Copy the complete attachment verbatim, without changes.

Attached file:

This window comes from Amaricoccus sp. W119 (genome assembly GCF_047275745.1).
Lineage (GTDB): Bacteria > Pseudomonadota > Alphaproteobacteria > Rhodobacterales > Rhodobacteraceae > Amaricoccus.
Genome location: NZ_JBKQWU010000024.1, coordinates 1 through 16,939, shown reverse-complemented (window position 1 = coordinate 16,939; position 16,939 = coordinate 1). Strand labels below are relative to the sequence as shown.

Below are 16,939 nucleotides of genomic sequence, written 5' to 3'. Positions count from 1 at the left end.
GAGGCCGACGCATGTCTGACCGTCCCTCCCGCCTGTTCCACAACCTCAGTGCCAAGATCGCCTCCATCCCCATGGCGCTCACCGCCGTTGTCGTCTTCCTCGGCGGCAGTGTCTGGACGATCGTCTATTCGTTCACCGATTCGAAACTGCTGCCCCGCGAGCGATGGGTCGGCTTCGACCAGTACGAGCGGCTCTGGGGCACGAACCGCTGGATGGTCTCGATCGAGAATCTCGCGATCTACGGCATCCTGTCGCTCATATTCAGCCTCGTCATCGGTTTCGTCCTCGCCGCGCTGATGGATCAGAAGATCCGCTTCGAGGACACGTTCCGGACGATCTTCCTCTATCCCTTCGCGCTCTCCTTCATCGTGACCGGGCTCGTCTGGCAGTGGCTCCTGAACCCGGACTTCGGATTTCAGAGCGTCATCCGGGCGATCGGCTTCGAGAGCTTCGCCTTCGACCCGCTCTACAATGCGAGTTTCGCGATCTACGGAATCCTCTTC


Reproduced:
This window comes from Amaricoccus sp. W119 (genome assembly GCF_047275745.1).
Lineage (GTDB): Bacteria > Pseudomonadota > Alphaproteobacteria > Rhodobacterales > Rhodobacteraceae > Amaricoccus.
Genome location: NZ_JBKQWU010000024.1, coordinates 1 through 16,939, shown reverse-complemented (window position 1 = coordinate 16,939; position 16,939 = coordinate 1). Strand labels below are relative to the sequence as shown.

Below are 16,939 nucleotides of genomic sequence, written 5' to 3'. Positions count from 1 at the left end.
GAGGCCGACGCATGTCTGACCGTCCCTCCCGCCTGTTCCACAACCTCAGTGCCAAGATCGCCTCCATCCCCATGGCGCTCACCGCCGTTGTCGTCTTCCTCGGCGGCAGTGTCTGGACGATCGTCTATTCGTTCACCGATTCGAAACTGCTGCCCCGCGAGCGATGGGTCGGCTTCGACCAGTACGAGCGGCTCTGGGGCACGAACCGCTGGATGGTCTCGATCGAGAATCTCGCGATCTACGGCATCCTGTCGCTCATATTCAGCCTCGTCATCGGTTTCGTCCTCGCCGCGCTGATGGATCAGAAGATCCGCTTCGAGGACACGTTCCGGACGATCTTCCTCTATCCCTTCGCGCTCTCCTTCATCGTGACCGGGCTCGTCTGGCAGTGGCTCCTGAACCCGGACTTCGGATTTCAGAGCGTCATCCGGGCGATCGGCTTCGAGAGCTTCGCCTTCGACCCGCTCTACAATGCGAGTTTCGCGATCTACGGAATCCTCTTC